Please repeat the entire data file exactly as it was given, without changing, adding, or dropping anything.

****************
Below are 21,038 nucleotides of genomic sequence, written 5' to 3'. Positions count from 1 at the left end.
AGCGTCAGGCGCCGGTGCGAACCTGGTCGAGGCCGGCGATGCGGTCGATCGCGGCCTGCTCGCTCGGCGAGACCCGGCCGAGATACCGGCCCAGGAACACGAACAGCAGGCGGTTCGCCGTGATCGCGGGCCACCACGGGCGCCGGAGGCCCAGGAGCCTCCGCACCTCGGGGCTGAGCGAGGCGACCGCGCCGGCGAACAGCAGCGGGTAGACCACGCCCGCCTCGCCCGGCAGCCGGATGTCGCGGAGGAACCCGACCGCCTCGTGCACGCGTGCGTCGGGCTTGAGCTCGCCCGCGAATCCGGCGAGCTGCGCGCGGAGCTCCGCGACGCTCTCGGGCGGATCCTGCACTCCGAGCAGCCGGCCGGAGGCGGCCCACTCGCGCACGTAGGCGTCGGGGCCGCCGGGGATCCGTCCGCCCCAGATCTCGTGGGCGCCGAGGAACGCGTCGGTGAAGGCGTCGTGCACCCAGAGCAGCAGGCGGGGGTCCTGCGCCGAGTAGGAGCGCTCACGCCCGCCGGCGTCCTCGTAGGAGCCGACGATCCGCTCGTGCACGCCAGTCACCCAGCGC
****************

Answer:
Below are 21,038 nucleotides of genomic sequence, written 5' to 3'. Positions count from 1 at the left end.
AGCGTCAGGCGCCGGTGCGAACCTGGTCGAGGCCGGCGATGCGGTCGATCGCGGCCTGCTCGCTCGGCGAGACCCGGCCGAGATACCGGCCCAGGAACACGAACAGCAGGCGGTTCGCCGTGATCGCGGGCCACCACGGGCGCCGGAGGCCCAGGAGCCTCCGCACCTCGGGGCTGAGCGAGGCGACCGCGCCGGCGAACAGCAGCGGGTAGACCACGCCCGCCTCGCCCGGCAGCCGGATGTCGCGGAGGAACCCGACCGCCTCGTGCACGCGTGCGTCGGGCTTGAGCTCGCCCGCGAATCCGGCGAGCTGCGCGCGGAGCTCCGCGACGCTCTCGGGCGGATCCTGCACTCCGAGCAGCCGGCCGGAGGCGGCCCACTCGCGCACGTAGGCGTCGGGGCCGCCGGGGATCCGTCCGCCCCAGATCTCGTGGGCGCCGAGGAACGCGTCGGTGAAGGCGTCGTGCACCCAGAGCAGCAGGCGGGGGTCCTGCGCCGAGTAGGAGCGCTCACGCCCGCCGGCGTCCTCGTAGGAGCCGACGATCCGCTCGTGCACGCCAGTCACCCAGCGC